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Obama sets goal for largest R&D investment in US history

Peter Harsha covered this a couple days ago at the CRA’s Policy Blog, but I managed to miss it then.

The President used a speech before the members of the National Academy of Sciences today to reiterate his commitment to boosting the U.S. investment in science and technology. In his remarks before the opening session of the National Academy’s annual meeting, Obama set a goal of seeing the U.S. invest 3 percent or more of its annual GDP in basic and applied scientific research funding. This level of investment would represent the largest investment in American history — an even larger share of GDP than the U.S. invested during the space race of the 1950s and 60s.

More (with links) in Peter’s post. Some key items to note are that Obama pledged to finish the 10 year doubling of funding for NIST, the DOE Office of Science, and the NSF and that he launched ARPAP-E, a DOE clone of the Defense Advanced Research Projects Agency. The President also announced the members of his President’s Council of Advisors for Science and Technology (PCAST), including well-known names like Eric Schmidt (Google), Craig Mundie (MS), and David Shaw (D.E. Shaw). The PCAST, and PITAC before it, have traditionally been supporters of high end computing, and we certainly hope that continues with this latest incarnation.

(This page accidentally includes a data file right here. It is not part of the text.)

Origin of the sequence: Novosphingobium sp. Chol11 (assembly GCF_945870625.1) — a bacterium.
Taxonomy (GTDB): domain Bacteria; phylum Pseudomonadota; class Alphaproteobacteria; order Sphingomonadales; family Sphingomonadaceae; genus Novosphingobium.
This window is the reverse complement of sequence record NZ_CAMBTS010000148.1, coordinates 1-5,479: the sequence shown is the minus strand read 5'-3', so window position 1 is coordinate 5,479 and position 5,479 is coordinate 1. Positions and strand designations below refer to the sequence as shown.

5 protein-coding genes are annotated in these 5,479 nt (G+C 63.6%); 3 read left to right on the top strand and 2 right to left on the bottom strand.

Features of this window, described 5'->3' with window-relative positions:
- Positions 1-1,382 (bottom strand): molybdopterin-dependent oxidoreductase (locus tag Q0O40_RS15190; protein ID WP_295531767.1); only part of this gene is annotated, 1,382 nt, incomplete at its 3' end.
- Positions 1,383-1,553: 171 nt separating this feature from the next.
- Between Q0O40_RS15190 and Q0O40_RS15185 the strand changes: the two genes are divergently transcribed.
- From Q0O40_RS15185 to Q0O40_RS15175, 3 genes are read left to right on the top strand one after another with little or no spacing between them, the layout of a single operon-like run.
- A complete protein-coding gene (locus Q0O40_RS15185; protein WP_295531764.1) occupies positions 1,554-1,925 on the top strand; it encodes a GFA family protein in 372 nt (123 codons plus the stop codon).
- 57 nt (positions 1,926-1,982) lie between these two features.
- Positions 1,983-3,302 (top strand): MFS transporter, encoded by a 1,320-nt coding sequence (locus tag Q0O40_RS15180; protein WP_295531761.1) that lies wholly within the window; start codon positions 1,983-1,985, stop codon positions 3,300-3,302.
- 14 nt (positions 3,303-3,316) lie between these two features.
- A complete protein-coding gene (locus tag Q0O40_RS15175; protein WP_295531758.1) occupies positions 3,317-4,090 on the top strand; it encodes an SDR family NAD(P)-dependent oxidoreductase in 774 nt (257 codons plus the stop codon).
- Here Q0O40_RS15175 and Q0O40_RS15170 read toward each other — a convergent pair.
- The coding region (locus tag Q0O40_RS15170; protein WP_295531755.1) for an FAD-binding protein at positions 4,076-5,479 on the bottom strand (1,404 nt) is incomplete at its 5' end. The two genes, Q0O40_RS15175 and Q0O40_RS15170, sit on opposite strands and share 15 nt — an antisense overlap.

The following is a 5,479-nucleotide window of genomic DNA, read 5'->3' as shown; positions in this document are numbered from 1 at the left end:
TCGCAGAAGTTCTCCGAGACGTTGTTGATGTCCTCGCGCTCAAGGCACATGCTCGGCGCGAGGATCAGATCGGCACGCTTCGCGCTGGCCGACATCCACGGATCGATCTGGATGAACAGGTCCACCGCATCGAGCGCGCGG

Comments

  1. I guess the White House figures that as long as the deficits are running at over $1 trillion a year, what’s a little extra spending among friends… I pity the future generations who are going to have to pick up the tab for all this spending!

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